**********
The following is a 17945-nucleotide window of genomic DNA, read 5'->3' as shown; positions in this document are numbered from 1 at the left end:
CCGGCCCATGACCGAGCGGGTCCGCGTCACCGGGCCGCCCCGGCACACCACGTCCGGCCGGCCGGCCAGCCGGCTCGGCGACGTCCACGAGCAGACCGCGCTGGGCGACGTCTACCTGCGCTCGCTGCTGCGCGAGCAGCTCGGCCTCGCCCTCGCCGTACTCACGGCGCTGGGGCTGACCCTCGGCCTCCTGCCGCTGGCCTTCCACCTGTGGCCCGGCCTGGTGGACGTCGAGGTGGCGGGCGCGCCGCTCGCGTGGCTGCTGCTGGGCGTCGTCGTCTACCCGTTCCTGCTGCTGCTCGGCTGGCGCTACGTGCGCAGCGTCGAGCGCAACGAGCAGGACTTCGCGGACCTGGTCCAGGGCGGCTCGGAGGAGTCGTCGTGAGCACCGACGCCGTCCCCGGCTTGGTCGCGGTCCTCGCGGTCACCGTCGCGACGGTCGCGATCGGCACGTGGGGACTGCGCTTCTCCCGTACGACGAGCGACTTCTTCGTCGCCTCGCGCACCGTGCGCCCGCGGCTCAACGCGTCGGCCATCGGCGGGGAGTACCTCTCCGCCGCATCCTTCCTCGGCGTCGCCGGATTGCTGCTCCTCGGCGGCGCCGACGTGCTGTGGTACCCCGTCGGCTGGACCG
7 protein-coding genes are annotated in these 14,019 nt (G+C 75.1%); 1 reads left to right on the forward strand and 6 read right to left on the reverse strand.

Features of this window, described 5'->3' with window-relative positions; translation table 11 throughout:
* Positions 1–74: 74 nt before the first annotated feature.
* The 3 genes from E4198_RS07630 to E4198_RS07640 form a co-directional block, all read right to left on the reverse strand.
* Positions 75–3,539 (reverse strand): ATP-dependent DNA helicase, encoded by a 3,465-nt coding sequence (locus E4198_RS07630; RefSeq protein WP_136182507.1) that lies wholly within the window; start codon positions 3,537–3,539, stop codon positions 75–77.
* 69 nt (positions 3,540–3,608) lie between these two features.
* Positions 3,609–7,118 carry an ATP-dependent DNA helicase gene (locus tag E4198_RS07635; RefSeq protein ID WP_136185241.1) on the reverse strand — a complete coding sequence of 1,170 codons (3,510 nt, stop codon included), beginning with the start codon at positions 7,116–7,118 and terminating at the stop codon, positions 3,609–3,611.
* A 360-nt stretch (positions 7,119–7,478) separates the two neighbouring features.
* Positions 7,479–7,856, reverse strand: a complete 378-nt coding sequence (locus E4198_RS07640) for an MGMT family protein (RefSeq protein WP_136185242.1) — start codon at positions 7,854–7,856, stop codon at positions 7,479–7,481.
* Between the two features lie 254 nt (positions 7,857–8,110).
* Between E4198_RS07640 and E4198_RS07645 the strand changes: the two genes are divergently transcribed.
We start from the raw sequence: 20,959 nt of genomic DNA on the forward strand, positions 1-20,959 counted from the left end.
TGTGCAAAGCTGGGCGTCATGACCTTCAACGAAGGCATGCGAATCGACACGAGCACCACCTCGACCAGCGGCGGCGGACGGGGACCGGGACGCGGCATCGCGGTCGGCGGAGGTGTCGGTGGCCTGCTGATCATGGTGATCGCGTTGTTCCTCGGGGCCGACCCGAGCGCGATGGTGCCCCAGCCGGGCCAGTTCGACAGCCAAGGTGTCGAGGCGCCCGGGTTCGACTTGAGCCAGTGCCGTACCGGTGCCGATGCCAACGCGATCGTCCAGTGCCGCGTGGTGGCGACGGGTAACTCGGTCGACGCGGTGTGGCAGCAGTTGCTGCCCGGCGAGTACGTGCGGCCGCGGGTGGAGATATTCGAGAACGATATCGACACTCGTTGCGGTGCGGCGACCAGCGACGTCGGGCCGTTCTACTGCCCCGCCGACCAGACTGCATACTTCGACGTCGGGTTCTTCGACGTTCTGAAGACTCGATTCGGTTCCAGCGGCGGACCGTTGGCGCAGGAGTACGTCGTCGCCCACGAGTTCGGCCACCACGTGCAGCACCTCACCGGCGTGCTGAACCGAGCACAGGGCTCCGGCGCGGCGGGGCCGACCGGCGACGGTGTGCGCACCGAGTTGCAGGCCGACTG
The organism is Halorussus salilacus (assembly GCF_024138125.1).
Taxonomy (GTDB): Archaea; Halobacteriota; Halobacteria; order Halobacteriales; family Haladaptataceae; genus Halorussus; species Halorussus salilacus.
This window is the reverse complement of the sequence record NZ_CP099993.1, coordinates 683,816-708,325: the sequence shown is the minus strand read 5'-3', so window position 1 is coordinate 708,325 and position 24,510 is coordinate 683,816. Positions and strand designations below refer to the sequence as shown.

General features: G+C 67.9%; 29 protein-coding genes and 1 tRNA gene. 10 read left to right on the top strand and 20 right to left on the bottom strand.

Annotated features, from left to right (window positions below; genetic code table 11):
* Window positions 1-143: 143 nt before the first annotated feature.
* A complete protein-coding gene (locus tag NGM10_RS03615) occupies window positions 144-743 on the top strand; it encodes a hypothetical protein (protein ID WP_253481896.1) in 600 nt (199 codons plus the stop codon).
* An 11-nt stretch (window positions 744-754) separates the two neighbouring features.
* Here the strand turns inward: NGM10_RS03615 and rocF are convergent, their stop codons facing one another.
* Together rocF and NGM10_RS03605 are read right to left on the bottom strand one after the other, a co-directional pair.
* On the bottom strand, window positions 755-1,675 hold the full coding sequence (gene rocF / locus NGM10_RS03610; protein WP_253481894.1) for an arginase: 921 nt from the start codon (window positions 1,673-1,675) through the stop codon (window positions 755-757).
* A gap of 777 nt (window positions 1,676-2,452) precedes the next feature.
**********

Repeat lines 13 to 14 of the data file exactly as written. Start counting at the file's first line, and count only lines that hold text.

* Between E4198_RS07640 and E4198_RS07645 the strand changes: the two genes are divergently transcribed.
We start from the raw sequence: 20,959 nt of genomic DNA on the forward strand, positions 1-20,959 counted from the left end.